Somalia: Fresh talks to mediate Jubbaland and Central Govt held in Kenya
NAIROBI, Kenya - Fresh face-to-face talks aimed at ending the political standoff between Jubbaland state and the Federal Government of Somalia held in Kenya's capital Nairobi in the past few days, Garowe Online reports.
Sources revealed to GO that the acting Somali spy chief, Fahad Yasin participated in the mediation as he is paving the way for a visit by President Mohamed Abdullahi Farmajo to the southern port city of Kismayo, the seat of Jubbaland.
Yasin, a former Chief of Staff at Villa Somalia who is currently serving as the deputy boss of Somalia's National Intelligence and Security Agency [NISA] is playing a significant role in the efforts to find a solution to the deadlock.
Delegates from both sides appeared at the negotiating table weeks after president Farmajo and leaders of the five Federal States in the country agreed to put aside their political differences during a meeting in Garowe last month.
After his inauguration, Puntland president, Said Abdullahi Deni announced in January that his state will host reconciliation meeting for Somalia's central government and the regional leaders at the request of Farmajo.
The upcoming Garowe meeting which will convene on mid Match will focus on the unity of Somalia and the deepening political crisis in the Horn of Africa country beset by decades of bloody conflict, piracy, and terrorism.
Relations between sourced in 2018 when the States resolved to suspend cooperation with Villa Somalia, accusing it of interfering with regional issues, failure to implement security architecture and not fulfilling political agreements.
Since then, Mogadishu has come out with a new strategy to divide the Council of Inter-State Cooperation (CIC) and put pressure on the president of Jubbaland, Ahmed Madobe and was seeking to oust him in the this year's election.
The steps taken by Villa Somalia include; inciting conflict among the clans who belong to Jubbaland, and handpicking a certain candidate to compete with the incumbent president in the next presidential election.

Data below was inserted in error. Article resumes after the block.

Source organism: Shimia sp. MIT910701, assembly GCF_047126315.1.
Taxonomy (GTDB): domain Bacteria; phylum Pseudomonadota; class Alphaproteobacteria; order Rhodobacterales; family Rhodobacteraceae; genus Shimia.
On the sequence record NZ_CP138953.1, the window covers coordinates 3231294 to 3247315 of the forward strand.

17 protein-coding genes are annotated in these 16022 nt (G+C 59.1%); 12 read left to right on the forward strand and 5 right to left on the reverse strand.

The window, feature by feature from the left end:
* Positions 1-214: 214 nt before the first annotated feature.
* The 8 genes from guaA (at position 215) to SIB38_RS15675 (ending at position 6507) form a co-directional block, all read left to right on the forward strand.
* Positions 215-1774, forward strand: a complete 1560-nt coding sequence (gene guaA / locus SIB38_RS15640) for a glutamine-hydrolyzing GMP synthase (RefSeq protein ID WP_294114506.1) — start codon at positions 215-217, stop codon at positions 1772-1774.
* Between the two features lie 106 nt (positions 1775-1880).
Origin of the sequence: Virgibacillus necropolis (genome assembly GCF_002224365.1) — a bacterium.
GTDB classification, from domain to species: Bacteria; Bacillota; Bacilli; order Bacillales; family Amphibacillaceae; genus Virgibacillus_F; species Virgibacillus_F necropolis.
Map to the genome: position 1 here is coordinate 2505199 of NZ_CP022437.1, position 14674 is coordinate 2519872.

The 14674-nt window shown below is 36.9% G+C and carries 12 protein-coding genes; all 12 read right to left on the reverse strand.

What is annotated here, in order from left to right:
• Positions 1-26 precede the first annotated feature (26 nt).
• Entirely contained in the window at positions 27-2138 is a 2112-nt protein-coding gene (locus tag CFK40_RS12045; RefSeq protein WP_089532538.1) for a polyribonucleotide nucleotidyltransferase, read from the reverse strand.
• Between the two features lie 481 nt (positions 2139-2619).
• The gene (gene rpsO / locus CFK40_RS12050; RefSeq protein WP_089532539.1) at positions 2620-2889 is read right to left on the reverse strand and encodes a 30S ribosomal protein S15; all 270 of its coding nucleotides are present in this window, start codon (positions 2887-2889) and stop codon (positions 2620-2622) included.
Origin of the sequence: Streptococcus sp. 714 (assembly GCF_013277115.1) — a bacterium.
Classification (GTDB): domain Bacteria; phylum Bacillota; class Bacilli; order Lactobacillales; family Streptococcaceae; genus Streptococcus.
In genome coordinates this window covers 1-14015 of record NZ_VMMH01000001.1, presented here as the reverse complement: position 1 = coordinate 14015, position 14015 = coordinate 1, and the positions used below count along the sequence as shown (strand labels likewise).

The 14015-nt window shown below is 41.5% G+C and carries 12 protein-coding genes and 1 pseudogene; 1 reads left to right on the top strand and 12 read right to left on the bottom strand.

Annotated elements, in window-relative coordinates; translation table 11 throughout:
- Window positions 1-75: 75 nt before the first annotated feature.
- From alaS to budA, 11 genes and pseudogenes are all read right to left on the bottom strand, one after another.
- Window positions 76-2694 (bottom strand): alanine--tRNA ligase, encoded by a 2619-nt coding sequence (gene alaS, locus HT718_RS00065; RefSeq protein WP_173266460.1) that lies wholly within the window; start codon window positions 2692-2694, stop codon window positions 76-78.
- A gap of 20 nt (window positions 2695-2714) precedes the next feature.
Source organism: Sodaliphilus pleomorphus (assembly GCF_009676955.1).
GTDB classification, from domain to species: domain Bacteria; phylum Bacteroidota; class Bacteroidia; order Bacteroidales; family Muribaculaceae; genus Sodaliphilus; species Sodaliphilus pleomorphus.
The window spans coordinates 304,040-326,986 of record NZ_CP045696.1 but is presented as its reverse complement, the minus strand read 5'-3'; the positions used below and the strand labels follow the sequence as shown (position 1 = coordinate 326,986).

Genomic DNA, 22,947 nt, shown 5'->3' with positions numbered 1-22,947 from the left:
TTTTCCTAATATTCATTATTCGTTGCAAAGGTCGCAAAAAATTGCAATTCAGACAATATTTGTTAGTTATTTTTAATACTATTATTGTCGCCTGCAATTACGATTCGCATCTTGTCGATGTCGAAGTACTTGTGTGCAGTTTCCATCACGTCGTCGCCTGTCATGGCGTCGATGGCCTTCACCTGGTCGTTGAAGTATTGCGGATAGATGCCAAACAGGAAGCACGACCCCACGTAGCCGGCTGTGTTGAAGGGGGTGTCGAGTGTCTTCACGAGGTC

In addition, Somali Federal Government has worked tirelessly to sever ties between President Ahmed Madobe and his long ally, Kenya which helped him capture the southern port city of Kismayo from Al-Shabaab in 2012.
However, all efforts appeared to be in vain following pressure from Somalia's International partners who forced the Mogadishu-based Government to opt for talks with its Federal Member States instead of political war.
Madobe said to be enjoying massive support in Jubaland and is likely to increase his support base and re-election bid with his latest push to recapture Al-Shabaab held territories in Jubaland.
Villa Somalia was blamed for interfering in Southwest State election last December by backing former Energy Minister with public funds and national army soldiers who shot dead 15 civilians in Baidoa city head of the vote.
The Government has expelled UN envoy, Nickolas Haysom last month after raising questions over the shooting of the unarmed civilians and the legal bases of the arrest one of the leading presidential candidates, Mukhtar Robow.
Moreover, Farmajo's administration tried to meddle Puntland election in January with sources saying it sent millions of US dollars to support some candidates win the top seat, but, failed after an independent aspirant, Said Abdullahi Deni elected as president.
Analysts say the resolutions are the latest political setback by the central government which is trying to partner with the international community to stabilize the Horn of Africa nation.